Differences between Nominal and Real GDP

Gross Domestic Product is the value of all the goods and services produced in a country. The gross domestic product (GDP) is one the primary indicators used to gauge the health of a country’s economy. If GDP of a country is negative for two consecutive quarters then it is treated as sign of recession.

Measuring GDP is a difficult task; the calculation of GDP can be done in one of two ways: either by adding up what everyone earned in a year which is called income approach, or by adding up what everyone spent which is called expenditure method. However both measures should arrive at approximately the same total. Generally, GDP is expressed as a comparison to the previous quarter or year. For example, if the year-to-year GDP is up 3%, this is thought to mean that the economy has grown by 3% over the last year.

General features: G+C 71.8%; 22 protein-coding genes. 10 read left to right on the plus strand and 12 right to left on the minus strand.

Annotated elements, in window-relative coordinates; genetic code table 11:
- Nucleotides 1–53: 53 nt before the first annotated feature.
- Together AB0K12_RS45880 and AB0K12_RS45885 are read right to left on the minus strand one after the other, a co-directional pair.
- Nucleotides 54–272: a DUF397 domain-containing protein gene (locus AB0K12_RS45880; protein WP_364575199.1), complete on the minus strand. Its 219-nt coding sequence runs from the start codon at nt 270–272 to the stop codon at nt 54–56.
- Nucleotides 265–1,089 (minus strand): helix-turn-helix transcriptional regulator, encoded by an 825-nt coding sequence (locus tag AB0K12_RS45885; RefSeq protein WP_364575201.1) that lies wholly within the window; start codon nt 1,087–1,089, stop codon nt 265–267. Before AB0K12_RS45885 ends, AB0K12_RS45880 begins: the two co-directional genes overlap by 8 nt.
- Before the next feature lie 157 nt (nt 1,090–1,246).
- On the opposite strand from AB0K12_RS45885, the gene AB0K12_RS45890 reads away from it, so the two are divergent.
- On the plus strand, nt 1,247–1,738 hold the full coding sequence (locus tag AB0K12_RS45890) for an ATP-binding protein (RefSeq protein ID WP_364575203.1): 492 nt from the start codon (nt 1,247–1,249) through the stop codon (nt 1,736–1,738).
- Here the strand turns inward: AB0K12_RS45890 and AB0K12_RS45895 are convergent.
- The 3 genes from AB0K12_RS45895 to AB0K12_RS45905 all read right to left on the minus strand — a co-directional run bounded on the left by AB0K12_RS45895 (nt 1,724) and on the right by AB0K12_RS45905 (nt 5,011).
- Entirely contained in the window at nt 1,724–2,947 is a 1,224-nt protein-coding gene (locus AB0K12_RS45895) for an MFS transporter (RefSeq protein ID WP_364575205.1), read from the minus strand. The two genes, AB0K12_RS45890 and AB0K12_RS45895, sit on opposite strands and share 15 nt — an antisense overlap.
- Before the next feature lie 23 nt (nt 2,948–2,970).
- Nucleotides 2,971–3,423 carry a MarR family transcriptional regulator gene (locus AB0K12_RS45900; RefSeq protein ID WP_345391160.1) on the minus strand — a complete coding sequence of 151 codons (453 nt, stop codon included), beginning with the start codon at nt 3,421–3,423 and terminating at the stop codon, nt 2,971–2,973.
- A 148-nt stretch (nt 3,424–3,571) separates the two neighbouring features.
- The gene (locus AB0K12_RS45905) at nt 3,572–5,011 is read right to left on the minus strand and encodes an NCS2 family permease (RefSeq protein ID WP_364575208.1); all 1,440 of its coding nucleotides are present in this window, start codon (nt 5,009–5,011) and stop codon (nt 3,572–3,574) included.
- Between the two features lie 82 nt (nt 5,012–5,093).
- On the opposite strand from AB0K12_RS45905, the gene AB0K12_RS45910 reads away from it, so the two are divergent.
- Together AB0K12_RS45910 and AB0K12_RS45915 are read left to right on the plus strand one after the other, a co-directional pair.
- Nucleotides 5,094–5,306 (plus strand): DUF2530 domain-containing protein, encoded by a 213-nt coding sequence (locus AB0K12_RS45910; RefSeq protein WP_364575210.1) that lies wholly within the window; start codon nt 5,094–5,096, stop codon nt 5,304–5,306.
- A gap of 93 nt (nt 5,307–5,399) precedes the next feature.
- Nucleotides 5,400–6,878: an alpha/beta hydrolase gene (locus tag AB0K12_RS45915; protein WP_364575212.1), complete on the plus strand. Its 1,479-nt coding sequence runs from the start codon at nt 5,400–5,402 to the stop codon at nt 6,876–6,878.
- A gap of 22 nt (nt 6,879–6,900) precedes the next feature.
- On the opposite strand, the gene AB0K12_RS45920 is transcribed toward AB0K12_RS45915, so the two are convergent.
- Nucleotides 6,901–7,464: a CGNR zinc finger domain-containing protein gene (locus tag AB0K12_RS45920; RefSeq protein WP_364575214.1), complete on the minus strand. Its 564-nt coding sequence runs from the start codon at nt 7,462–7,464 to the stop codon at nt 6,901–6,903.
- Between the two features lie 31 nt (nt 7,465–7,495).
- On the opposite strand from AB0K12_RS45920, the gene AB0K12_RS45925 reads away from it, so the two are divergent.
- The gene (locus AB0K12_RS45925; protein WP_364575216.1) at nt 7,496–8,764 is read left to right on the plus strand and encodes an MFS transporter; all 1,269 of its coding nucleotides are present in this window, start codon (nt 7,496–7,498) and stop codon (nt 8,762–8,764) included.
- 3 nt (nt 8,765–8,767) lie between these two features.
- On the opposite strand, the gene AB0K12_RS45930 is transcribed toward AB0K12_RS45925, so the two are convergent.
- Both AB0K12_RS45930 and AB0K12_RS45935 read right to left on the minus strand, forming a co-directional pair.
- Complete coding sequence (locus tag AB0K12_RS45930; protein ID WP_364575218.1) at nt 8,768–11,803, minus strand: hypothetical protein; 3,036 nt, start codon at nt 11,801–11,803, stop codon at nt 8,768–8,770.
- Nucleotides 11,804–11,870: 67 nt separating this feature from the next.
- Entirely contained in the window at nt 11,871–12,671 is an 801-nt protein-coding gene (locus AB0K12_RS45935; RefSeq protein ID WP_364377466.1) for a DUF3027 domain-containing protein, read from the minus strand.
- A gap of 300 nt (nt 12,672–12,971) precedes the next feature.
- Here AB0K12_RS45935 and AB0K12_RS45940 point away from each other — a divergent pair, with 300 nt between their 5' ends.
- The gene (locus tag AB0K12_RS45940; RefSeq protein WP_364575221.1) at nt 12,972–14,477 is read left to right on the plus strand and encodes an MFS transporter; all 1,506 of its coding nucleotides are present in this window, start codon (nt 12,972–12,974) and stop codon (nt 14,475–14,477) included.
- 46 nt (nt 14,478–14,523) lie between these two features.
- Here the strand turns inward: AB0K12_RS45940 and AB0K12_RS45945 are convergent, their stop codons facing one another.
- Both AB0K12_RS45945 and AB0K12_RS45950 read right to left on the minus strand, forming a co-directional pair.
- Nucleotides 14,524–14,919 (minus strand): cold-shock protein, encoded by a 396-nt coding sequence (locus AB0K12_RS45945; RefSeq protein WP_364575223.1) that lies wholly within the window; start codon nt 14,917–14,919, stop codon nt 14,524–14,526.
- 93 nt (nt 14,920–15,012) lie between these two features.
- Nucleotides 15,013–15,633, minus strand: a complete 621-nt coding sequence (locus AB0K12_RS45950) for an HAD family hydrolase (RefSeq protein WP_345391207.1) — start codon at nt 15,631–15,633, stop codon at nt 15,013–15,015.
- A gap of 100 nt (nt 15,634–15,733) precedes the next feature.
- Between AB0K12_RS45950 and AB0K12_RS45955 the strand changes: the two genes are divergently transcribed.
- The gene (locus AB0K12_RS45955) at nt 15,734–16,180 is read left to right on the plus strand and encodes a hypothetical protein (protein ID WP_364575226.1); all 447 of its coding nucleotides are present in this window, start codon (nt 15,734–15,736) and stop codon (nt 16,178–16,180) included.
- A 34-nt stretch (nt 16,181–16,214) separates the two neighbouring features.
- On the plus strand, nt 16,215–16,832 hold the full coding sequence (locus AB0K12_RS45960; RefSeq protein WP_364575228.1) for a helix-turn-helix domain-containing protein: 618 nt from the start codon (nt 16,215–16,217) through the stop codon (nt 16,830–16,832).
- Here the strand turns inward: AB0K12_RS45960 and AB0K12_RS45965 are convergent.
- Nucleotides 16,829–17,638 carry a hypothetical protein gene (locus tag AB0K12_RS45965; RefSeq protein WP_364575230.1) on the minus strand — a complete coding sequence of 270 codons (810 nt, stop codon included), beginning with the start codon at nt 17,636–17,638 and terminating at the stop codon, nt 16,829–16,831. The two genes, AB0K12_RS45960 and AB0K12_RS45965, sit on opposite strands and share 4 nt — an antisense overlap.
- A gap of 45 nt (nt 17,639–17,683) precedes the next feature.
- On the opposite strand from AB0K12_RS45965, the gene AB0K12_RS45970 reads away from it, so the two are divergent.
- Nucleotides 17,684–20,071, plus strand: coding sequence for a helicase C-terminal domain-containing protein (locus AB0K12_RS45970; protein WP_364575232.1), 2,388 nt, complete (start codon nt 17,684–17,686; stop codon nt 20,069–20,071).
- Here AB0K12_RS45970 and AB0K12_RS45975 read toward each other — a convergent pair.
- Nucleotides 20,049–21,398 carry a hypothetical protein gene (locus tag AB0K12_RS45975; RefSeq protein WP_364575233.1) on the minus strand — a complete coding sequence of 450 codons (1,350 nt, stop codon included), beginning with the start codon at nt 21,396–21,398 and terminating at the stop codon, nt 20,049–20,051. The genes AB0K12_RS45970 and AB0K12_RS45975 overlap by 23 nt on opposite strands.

GDP can be expressed as real GDP or nominal GDP, for understanding differences between real and nominal GDP let’s first look what is real and nominal implies. Nominal means it includes inflation and real means it excludes inflation. Hence nominal GDP of 10 percent and real GDP of 5 percent imply that inflation is 5 percent in that particular year.

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